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Negotiation: It is a process in which two or more individuals or groups having common or conflicting goals, state and discuss proposals for specific terms of a possible agreement. Types of Negotiation: Distributive: Often referred to as a fixed pie or fixed sum. Also known as competitive or hard bargaining negotiation. A win lose situation. Example: Purchasing a car or a house. Interest of both the parties are self serving.

Integrative: Often described as the win-win situation. Parties form a long term relationship for mutual gains,

ELEMENTS OF NEGOTIATIONnegotiating essentials carrel,heavrin


2. 3.


The parties and their interests: The parties to a negotiation can be friends trying to agree on what movie to see or world leaders trying to avoid war. Interdependency Common goals Flexibility Ability to make a decision.

NATURE OF NEGOTIATION-lewicki, saunders

A negotiation situation is one in which 1. Two or more parties must make a decision about their interdependent goals and objectives. 2. The parties are committed to peaceful means for resolving their dispute. 3. There is no clear or established method or procedure for making the decision.

FEAR OF NEGOTIATING-lewicki, saunders

Very often parties shun negotiation. But the fact is we all negotiate. The basis of most negotiations is some form of conflict and people are afraid of conflict. The concerns are Sharing a scarce resource. If we truly fear conflict, we avoid taking any position and not get what we want and we take an unrealistic position and still not get what we want.

CHARACTERISTICS OF NEGOTIATIONthe essence of negotiation hiltrop, udall





Negotiation is a voluntary activity: either party can break away from or refuse to enter into discussion at any time. A negotiation usually starts because at least one of the parties wants to change the status quo and believes that a mutually satisfactory agreements is possible. Timing is a critical factor in negotiation and affects the ultimate outcome of the discussion. The progress is strongly influenced by the personal values, skills, perceptions and emotions of the parties.

TACTICS OF DISTRIBUTIVE BARGAINING-negotiation-lewicki, saunders, minton

1. 2.

3. 4. 5.

7. 8. 9. 10. 11. 12.

Delay Silence and Bracketing. Bracketing is directing the concentration to a specific area of negotiation and then listen aggressively. Limited Authority The Bottom Line- This is the point below which you will not go. No Nibbling- Ability to withdraw and then return and then keep the pressure on. Expectation and Control-This is where you say, this part is not negotiable but that part is. Auctions- eg. I can get it cheaper somewhere else. Concessions Rationale Message Sending Deadlines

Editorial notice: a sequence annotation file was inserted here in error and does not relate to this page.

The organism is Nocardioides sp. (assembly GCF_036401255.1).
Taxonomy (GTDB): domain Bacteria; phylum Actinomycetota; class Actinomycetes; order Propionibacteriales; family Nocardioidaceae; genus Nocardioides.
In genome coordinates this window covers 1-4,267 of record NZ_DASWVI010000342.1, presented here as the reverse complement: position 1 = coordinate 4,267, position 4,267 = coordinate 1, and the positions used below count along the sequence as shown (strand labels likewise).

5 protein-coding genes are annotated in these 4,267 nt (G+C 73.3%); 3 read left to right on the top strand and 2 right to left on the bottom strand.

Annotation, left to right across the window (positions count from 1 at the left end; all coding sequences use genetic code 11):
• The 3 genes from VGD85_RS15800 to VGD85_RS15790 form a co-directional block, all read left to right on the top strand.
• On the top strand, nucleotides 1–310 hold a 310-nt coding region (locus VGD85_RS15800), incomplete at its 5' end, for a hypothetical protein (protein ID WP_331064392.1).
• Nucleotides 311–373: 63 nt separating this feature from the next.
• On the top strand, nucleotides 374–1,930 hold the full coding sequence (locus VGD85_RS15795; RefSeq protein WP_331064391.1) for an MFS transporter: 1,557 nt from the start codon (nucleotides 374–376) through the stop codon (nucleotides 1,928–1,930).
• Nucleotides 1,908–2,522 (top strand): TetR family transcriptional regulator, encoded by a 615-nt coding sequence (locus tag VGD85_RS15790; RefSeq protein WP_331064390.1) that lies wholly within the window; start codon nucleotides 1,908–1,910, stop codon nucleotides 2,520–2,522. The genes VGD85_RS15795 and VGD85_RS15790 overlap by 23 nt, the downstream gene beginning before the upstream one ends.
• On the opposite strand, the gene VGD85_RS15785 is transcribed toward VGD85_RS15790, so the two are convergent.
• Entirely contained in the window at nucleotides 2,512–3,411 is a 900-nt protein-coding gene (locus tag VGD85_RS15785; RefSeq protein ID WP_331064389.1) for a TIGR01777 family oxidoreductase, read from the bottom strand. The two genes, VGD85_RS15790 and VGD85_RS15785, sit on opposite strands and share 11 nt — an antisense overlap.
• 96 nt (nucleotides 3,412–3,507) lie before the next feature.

TACTICS OF INTEGRATIVE BARGAININGp112, lewicki, saunders, minton

Ostrich Approach: To postpone making a decision for as long as possible and hope the problem will go away. 2. To take side with one or more of the parties (in case of multiple parties). 3. Hands off, let the experts decide: To rely on legal or expert advisers for decision making. 4. Traditional approach: Holding public hearings in which interested parties can raise their concern. But this often raises community expectations beyond what public officials can deliver. It often leads to less than satisfactory solutions, which are often not accepted by the public.

TACTICS OF INTEGRATIVE BARGAININGp112, lewicki, saunders, minton


Collaboration: It is a process through which parties who see different aspects of a problem can explore their differences and search for solutions that go beyond their limited vision of what is possible. To assemble a representative sample of the stakeholders and let them work out on an agreement among themselves.(in the given example). This option has the advantage of dealing with interrelated issues. It allows for a solution that is acceptable to all.


The problems for which Collaboration offers an advantage over other methods are: 1. The problems are ill defined or there is a disagreement about how they should be defined. 2. Several stakeholders have a vested interest in the problems and are interdependent. 3. These stakeholders are not necessarily organized. 4. There may be a disparity of power/resources among the stakeholders. 5. Technical complexity can be present. 6. Existing processes have been insufficient

STRATEGY-negotiating essentialscarrell, heavrin

Negotiation strategy can be defined as the overall approach chosen when confronted with a bargaining situation. It is very often confused with tactics which are the techniques used at the bargaining table. It does not include the efforts that occur away from the bargaining table, to set up the most promising situation.


Following are the key elements to identify before choosing a strategy. 1. Time (deadline). If you have a firm deadline, you should chose one of the three strategies a. Without revealing your deadline, work to reach a settlement well in advance. b. Declare an earlier deadline before your real deadline. c. Question negotiators on the other side about their deadlines and if you find out their deadline is before yours, work to meet it. If its a deadline for both sides, then neither has an advantage.



Information: This is the heart of negotiations. It shapes our appraisal of reality, our negotiation strategy, our BATNA, our expectations of what can be achieved and the outcome of a negotiation. The most important information we need is BATNA. Power: In the words of Patrick J. Cleary, former chairman of the National Mediation Board More than anything else-yes even more than money-the negotiation process is about power, ego and saving face